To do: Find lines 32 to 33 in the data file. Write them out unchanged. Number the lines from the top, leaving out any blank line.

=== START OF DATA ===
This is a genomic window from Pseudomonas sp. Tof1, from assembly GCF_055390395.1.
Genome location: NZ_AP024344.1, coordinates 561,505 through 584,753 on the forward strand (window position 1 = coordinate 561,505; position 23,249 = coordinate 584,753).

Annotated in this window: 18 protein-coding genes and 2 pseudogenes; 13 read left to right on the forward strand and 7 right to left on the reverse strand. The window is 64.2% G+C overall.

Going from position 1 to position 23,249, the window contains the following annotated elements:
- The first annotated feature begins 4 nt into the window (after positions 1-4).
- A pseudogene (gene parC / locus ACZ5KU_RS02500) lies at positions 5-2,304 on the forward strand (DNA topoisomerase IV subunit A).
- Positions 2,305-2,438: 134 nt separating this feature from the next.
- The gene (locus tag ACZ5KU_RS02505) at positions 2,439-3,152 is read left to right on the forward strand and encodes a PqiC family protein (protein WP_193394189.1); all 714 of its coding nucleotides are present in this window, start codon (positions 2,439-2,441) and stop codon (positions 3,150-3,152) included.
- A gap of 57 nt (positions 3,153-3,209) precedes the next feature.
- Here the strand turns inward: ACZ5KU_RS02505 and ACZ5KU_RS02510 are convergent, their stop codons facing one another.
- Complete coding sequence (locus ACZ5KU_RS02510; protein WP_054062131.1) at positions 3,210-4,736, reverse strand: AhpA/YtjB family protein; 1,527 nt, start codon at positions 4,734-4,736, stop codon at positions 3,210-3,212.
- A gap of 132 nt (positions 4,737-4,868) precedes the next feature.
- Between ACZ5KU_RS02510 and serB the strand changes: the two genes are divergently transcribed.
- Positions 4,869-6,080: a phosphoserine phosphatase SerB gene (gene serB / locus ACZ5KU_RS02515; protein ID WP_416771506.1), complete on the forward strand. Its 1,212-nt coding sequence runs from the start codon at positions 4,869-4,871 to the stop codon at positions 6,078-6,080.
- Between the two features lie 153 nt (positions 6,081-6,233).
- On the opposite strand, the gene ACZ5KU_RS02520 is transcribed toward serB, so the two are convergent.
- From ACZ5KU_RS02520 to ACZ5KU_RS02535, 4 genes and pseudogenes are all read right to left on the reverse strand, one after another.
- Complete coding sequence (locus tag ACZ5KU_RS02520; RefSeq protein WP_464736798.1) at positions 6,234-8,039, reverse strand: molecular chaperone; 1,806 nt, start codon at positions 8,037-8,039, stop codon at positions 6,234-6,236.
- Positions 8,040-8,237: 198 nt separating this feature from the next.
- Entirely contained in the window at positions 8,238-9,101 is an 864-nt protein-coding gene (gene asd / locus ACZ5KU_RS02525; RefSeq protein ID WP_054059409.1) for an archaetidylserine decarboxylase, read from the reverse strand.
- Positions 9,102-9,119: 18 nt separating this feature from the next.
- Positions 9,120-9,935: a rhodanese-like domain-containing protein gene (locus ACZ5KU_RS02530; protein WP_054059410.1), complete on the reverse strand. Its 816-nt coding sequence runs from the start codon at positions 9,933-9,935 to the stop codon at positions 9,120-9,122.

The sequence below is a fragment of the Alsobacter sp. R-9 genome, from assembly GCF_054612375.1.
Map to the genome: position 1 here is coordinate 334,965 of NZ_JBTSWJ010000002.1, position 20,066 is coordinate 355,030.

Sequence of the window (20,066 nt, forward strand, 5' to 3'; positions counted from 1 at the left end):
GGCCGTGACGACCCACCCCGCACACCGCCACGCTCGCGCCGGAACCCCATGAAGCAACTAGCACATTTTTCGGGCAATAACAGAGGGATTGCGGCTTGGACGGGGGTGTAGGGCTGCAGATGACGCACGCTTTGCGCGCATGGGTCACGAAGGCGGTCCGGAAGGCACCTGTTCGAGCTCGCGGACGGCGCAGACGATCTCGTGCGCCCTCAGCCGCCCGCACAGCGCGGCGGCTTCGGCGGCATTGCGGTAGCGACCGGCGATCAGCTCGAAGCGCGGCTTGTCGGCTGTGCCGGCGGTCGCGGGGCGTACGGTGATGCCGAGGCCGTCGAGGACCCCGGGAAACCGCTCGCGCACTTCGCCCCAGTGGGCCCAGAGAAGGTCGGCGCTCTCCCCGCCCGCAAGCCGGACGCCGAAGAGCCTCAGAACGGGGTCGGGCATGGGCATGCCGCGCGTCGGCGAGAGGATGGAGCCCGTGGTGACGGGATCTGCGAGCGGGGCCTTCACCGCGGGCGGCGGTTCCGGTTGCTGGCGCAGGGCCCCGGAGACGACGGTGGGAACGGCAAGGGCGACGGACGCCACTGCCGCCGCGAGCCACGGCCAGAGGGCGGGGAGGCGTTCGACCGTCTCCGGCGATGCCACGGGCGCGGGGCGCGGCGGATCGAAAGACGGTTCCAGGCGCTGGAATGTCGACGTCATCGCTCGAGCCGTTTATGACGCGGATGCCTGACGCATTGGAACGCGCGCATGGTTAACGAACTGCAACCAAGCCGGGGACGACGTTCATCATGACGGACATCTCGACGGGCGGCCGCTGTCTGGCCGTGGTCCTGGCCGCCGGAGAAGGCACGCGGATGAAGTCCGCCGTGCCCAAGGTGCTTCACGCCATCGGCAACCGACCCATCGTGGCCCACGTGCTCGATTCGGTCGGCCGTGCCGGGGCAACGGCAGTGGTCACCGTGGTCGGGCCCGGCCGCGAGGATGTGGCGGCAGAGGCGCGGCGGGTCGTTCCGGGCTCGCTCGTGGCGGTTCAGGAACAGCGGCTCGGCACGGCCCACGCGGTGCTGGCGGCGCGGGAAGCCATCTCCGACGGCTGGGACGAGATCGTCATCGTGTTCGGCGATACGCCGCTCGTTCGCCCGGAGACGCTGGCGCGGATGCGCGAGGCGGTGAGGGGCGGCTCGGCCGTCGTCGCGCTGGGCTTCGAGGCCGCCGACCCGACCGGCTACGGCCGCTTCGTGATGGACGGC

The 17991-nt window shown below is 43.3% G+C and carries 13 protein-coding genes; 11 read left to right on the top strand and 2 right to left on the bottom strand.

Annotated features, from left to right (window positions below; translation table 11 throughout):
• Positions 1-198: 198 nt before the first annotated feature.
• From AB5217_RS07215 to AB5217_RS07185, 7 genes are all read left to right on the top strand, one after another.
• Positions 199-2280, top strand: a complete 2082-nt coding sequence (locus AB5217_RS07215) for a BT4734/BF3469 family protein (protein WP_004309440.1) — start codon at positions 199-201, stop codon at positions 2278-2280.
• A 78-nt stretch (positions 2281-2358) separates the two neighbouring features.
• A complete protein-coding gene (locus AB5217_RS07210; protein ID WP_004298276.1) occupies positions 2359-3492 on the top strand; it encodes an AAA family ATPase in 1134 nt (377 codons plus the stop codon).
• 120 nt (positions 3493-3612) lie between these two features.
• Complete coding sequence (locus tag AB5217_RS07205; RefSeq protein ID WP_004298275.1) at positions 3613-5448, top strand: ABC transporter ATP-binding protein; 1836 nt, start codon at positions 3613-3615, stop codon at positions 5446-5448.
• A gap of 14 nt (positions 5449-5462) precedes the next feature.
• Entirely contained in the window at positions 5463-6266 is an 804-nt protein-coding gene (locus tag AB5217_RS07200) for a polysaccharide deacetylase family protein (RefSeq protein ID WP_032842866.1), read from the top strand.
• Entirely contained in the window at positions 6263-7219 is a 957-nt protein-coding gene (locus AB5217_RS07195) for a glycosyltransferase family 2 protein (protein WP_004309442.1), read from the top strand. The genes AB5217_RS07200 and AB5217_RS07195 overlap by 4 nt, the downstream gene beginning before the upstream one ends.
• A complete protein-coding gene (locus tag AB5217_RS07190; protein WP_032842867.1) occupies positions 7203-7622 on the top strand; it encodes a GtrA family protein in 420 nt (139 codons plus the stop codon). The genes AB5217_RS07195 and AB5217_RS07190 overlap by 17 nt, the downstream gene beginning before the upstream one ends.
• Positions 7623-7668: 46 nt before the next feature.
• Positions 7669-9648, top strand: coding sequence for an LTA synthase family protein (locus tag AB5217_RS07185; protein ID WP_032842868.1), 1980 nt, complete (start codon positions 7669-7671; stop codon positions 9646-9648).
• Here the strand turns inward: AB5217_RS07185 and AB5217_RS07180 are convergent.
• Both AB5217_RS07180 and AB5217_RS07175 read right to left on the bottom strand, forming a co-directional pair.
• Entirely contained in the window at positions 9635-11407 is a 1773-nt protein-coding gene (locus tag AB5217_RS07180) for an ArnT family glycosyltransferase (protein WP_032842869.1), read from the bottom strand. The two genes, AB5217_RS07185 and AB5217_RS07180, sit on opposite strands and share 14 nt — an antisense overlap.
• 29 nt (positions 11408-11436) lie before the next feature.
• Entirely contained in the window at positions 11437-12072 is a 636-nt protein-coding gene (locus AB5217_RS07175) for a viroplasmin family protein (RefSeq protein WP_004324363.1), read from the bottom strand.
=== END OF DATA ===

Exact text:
• A 78-nt stretch (positions 2281-2358) separates the two neighbouring features.
• A complete protein-coding gene (locus AB5217_RS07210; protein ID WP_004298276.1) occupies positions 2359-3492 on the top strand; it encodes an AAA family ATPase in 1134 nt (377 codons plus the stop codon).